Connect Four

This game, designed as a whole-class activity managed by you via a whiteboard, is arguably more like Blockbusters than Connect Four.  All students really enjoy playing it, so it’s a great way of consolidating knowledge.  This template was created by Matthew Kennard and posted on the TES website some years ago, but it has certainly stood the test of time.  It runs through Excel and is very simple to use.  As with most things, it does take a while to set up, but once this has been done it can be used again and again and again, so the effort is well worth making.

Connect Four

When you download the template (link below), you will find that it has two tabs – “Board” and “Questions”.  You need to start by creating 45 questions – one has been done for you as an example.  Creating these questions is the time-consuming part!

Once you are ready to play a game, click on “board” and press “new game”: 25 of the questions will be selected at random, and the opening letter to each answer will be displayed.  Up to four teams can play at once, each taking on a certain colour.  Their task is to connect four letters in a straight line – horizontal, vertical or diagonal – by correctly answering the relevant questions.  Each time they get an answer right, click on their colour to show that this square can no longer be claimed by anyone else.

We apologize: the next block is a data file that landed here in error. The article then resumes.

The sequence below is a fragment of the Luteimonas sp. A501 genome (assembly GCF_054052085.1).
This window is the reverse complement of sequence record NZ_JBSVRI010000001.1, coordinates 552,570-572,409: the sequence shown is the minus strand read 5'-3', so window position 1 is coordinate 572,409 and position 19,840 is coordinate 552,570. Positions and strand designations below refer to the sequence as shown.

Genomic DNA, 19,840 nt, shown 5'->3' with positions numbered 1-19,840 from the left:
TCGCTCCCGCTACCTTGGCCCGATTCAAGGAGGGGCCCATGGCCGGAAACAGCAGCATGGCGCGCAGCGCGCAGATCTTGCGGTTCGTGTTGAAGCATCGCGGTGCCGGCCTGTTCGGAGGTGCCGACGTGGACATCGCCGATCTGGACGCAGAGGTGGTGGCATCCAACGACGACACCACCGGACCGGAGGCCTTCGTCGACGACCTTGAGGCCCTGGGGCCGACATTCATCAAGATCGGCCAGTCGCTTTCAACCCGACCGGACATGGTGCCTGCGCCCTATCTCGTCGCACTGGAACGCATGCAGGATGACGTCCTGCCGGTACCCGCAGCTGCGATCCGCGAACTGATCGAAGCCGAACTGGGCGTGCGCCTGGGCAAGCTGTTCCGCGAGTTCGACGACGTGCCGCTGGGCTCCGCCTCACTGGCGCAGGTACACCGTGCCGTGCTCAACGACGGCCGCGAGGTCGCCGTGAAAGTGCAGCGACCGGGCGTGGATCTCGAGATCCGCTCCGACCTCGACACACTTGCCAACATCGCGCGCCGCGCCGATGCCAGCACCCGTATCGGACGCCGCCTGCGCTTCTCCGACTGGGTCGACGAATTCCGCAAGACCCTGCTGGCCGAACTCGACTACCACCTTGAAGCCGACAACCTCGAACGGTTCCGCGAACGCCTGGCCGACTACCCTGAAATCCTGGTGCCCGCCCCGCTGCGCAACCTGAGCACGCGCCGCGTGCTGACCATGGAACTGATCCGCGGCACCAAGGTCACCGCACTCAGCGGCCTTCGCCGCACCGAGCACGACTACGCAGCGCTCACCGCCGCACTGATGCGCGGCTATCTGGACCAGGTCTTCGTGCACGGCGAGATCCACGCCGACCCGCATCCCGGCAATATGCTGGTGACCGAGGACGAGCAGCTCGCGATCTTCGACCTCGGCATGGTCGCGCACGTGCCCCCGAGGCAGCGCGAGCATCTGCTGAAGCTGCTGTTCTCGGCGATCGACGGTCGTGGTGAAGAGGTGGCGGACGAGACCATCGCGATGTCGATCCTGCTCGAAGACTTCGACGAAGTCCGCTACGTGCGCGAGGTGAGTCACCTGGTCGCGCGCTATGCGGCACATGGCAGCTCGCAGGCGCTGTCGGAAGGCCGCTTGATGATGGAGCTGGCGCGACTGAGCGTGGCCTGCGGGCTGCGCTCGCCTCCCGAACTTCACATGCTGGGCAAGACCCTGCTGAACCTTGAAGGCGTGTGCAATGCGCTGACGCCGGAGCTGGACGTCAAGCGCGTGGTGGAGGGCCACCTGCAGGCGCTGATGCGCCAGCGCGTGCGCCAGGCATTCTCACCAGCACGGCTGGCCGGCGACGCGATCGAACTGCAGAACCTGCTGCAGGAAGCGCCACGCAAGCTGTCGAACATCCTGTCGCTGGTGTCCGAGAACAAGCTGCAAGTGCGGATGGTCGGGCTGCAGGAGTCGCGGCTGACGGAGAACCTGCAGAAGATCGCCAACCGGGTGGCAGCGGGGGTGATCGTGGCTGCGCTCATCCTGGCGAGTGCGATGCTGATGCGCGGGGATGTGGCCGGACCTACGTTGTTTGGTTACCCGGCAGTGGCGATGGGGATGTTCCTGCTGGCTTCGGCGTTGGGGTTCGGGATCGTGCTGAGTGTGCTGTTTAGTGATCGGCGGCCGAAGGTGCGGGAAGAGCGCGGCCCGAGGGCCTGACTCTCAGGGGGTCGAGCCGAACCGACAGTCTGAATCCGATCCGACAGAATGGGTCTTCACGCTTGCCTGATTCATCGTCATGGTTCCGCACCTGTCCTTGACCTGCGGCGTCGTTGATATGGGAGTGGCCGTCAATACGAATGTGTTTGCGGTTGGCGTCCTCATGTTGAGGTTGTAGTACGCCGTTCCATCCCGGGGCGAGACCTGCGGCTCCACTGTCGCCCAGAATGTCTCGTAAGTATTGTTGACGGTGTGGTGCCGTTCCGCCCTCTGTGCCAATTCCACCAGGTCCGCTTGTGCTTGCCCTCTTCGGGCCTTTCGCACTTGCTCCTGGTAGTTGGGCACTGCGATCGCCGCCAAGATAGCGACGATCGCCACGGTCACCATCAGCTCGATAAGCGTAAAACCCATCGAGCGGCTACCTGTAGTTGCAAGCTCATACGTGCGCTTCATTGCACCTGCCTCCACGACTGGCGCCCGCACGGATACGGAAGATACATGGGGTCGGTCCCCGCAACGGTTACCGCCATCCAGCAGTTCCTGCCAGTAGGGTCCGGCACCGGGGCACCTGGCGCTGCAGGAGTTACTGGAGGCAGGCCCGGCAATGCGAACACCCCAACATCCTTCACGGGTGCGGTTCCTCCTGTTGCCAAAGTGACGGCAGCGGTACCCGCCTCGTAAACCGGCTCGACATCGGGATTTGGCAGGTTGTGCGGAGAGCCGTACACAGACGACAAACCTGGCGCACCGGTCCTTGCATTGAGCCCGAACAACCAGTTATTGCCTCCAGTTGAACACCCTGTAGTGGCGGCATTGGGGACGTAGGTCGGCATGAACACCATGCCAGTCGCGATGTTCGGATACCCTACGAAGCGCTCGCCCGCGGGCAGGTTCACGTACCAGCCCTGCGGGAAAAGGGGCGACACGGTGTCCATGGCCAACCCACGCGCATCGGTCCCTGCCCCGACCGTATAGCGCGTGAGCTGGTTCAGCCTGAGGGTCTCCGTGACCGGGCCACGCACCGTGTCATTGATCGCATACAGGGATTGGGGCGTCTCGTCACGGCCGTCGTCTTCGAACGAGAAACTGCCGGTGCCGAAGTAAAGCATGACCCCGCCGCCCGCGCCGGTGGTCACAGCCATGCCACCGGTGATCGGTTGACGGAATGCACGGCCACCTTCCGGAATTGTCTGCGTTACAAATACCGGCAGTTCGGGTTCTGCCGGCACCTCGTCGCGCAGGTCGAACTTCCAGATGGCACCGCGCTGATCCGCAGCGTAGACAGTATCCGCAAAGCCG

Many students enjoy the strategy element to this game – keeping an eye on what opponents are up to and doing everything they can to block them.  If all teams are prevented from achieving a Connect Four, then the team with the most correct answers is declared the winner.

Each game can last anywhere from 5 minutes to 20 minutes, so it might be wise to set a time limit before you start.  Each time you press “new game” a new selection of questions is made – some of these will have appeared before, so pupils soon realise that it pays to stay focussed!

If you like the sound of this, click here to downloads the template: Connect Four

Simple Starters # 3 – Demolition

This starter provides a quick and enjoyable way to establish or consolidate knowledge, and could therefore work equally well as a plenary.

The following PowerPoint is available as a template from Mr Hayes. Each brick contains a key word which answers a specific question. These questions appear on the subsequent Powerpoint screens.


Split the class into two or more teams, then alternate between each team as you ask the questions you have prepared. If a pupil identifies the correct answer, that brick is removed from the wall and their team scores a point. Behind the wall is an important image from the topic. This is gradually revealed as the wall is demolished – three bonus points go to the first team to correctly identify the image.